This is what I want to do! Not so much french country? I think it could be adapted to any type you want it to be - but the fact is, I've printed this out and will use it as my solid plan. It's going to be at the end of the beds I'm working on now. Can't thank you enough! I'll hopefully post pictures next year - if I can achieve anywhere near that perfection! If not, eh, I'll post a picture of my miserable failure, lol! The best part of it is that it's small enough to be doable for me.

    Bookmark   October 24, 2009 at 10:53AM
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Pat- That's great! I'm so glad you like it. Can't wait to see your pictures next spring. I'm sure they'll be beautiful.

I like the arch with the morning glories (purple) and the herbs. Did you see that they had tea herbs as well? Very cool ;)

    Bookmark   October 24, 2009 at 12:01PM
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i was researching the same thing last year. here's a book you might enjoy.

Here is a link that might be useful: French Country Gardens

    Bookmark   October 24, 2009 at 12:50PM
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Jxa- Great link. French Country Gardens looks like a good book :)

Also saw Rosemary Verey's Good Planting Plans, which seems to be exactly what I want to try in my garden, and it's at the library. Should be able to go get it on Monday and I'll let you know if it's as good as it looks on Amazon.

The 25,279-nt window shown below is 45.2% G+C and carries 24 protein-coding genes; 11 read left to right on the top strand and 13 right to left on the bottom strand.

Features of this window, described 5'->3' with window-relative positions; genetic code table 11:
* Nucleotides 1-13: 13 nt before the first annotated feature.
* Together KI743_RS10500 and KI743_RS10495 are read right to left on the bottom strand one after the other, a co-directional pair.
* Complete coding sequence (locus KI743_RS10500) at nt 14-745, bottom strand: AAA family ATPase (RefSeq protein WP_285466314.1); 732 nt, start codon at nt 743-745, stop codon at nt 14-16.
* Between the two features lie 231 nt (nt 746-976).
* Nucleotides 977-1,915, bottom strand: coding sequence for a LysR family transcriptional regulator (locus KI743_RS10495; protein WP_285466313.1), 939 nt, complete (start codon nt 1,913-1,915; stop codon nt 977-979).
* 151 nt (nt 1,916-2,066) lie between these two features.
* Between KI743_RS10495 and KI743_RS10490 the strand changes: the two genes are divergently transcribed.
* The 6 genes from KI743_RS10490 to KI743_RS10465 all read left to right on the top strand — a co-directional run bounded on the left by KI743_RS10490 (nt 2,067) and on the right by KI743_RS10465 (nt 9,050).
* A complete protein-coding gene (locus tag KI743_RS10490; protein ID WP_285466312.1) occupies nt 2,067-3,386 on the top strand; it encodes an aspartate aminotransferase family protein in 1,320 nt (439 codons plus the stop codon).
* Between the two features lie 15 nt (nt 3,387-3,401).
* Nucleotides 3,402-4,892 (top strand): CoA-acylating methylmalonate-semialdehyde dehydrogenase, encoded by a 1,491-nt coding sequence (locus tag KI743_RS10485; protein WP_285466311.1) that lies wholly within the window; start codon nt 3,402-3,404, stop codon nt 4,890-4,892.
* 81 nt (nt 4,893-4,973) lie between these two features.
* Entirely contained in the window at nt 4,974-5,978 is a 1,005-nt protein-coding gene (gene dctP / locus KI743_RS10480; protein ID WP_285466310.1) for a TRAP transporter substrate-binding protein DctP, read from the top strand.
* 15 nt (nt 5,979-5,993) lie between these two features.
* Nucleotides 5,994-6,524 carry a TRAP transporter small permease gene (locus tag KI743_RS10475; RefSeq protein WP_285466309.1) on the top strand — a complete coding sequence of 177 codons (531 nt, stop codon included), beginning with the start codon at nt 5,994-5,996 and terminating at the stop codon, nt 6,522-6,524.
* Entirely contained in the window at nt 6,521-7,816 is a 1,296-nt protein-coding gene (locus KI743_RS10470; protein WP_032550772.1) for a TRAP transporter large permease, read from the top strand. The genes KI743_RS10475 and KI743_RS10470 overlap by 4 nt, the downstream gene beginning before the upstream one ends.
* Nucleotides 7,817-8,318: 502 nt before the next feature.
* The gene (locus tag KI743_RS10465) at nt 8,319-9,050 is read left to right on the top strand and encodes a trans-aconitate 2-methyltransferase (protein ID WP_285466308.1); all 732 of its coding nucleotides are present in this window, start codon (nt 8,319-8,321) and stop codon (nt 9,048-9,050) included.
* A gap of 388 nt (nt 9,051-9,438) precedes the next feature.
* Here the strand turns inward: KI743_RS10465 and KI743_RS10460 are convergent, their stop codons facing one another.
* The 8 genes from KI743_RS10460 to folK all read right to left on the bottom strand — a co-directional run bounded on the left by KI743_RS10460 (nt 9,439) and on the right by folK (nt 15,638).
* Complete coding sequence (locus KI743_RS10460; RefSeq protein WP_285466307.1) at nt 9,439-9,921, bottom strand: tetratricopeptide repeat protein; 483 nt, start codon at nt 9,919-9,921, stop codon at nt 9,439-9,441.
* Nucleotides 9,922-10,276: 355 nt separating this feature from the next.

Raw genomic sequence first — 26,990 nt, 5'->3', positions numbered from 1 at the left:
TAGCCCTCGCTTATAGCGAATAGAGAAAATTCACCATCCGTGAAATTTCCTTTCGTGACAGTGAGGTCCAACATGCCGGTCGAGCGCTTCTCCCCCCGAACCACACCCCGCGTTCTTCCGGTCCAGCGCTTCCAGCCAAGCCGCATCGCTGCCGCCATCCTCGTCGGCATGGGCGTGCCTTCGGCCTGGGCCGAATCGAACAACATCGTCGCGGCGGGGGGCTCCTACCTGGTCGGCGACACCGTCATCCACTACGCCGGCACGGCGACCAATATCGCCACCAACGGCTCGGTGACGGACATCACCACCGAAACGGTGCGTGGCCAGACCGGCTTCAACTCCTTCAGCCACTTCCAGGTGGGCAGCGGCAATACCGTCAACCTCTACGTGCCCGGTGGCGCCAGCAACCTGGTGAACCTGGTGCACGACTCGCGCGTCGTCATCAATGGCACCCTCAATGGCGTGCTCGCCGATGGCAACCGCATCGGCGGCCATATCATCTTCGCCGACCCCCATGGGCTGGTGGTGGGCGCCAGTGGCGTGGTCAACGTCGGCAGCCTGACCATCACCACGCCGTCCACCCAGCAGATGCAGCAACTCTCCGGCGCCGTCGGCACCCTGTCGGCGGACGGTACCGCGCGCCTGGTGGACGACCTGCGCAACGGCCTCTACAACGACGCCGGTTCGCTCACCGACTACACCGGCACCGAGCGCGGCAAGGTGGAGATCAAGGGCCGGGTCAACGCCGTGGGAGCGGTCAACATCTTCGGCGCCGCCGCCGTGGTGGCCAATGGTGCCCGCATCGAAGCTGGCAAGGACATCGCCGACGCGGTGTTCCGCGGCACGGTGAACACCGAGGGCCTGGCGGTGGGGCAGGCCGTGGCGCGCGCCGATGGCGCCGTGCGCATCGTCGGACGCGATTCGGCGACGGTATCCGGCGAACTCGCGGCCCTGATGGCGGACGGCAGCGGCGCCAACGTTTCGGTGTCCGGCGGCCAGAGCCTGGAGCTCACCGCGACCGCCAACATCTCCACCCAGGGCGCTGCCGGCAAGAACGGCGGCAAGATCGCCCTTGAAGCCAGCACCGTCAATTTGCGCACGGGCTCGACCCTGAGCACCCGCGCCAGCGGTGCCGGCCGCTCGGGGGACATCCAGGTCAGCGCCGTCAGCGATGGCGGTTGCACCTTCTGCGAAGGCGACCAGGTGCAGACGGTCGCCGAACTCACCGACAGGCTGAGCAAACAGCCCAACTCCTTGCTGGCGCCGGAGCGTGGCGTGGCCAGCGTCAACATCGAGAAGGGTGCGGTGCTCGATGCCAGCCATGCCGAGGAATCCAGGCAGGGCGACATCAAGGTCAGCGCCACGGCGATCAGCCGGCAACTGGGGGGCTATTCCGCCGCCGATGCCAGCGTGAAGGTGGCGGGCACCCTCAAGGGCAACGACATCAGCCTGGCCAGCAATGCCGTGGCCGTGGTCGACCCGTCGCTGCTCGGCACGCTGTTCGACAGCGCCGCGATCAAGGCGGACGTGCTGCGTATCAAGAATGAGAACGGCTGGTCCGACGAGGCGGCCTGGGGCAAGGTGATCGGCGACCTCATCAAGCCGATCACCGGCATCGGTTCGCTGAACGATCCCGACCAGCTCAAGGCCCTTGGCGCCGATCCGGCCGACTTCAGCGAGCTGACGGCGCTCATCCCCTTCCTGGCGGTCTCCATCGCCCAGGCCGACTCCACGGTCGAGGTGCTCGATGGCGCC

Thank you all for such great ideas! I'm so glad the Cottage Garden forum is here for newbies like myself :)

    Bookmark   October 24, 2009 at 3:03PM
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I just finished looking through Rosemary Verey's Good Planting Plans. Some beautiful gardens, but they're huge! I did get some great ideas for my future tea herb garden, but after looking at all these wonderful gardens, I've decided to try a potager after all. I've been debating whether it's too formal, but I think it will look really good with purple and red raspberries on one side, lilacs along the back and roses and lavender in the front. I do love the roses and lavender! LOL

    Bookmark   November 10, 2009 at 12:13AM